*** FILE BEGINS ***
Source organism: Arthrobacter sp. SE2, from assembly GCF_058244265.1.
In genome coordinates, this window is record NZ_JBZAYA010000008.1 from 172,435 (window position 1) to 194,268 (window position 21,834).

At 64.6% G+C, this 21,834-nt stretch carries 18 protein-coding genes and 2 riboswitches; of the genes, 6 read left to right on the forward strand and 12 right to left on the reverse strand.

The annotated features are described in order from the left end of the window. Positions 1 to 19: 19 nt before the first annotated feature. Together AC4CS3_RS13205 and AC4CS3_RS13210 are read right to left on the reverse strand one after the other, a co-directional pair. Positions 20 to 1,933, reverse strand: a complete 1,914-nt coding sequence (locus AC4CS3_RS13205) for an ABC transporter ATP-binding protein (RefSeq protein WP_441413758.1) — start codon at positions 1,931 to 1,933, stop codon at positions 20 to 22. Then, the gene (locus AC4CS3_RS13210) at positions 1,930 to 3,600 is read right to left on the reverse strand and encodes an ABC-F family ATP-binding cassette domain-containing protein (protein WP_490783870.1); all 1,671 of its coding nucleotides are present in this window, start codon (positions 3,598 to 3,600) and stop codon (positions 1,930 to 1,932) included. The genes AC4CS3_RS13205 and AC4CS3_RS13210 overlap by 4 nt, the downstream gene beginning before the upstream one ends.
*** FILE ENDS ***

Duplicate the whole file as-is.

Source organism: Arthrobacter sp. SE2, from assembly GCF_058244265.1.
In genome coordinates, this window is record NZ_JBZAYA010000008.1 from 172,435 (window position 1) to 194,268 (window position 21,834).

At 64.6% G+C, this 21,834-nt stretch carries 18 protein-coding genes and 2 riboswitches; of the genes, 6 read left to right on the forward strand and 12 right to left on the reverse strand.

The annotated features are described in order from the left end of the window. Positions 1 to 19: 19 nt before the first annotated feature. Together AC4CS3_RS13205 and AC4CS3_RS13210 are read right to left on the reverse strand one after the other, a co-directional pair. Positions 20 to 1,933, reverse strand: a complete 1,914-nt coding sequence (locus AC4CS3_RS13205) for an ABC transporter ATP-binding protein (RefSeq protein WP_441413758.1) — start codon at positions 1,931 to 1,933, stop codon at positions 20 to 22. Then, the gene (locus AC4CS3_RS13210) at positions 1,930 to 3,600 is read right to left on the reverse strand and encodes an ABC-F family ATP-binding cassette domain-containing protein (protein WP_490783870.1); all 1,671 of its coding nucleotides are present in this window, start codon (positions 3,598 to 3,600) and stop codon (positions 1,930 to 1,932) included. The genes AC4CS3_RS13205 and AC4CS3_RS13210 overlap by 4 nt, the downstream gene beginning before the upstream one ends.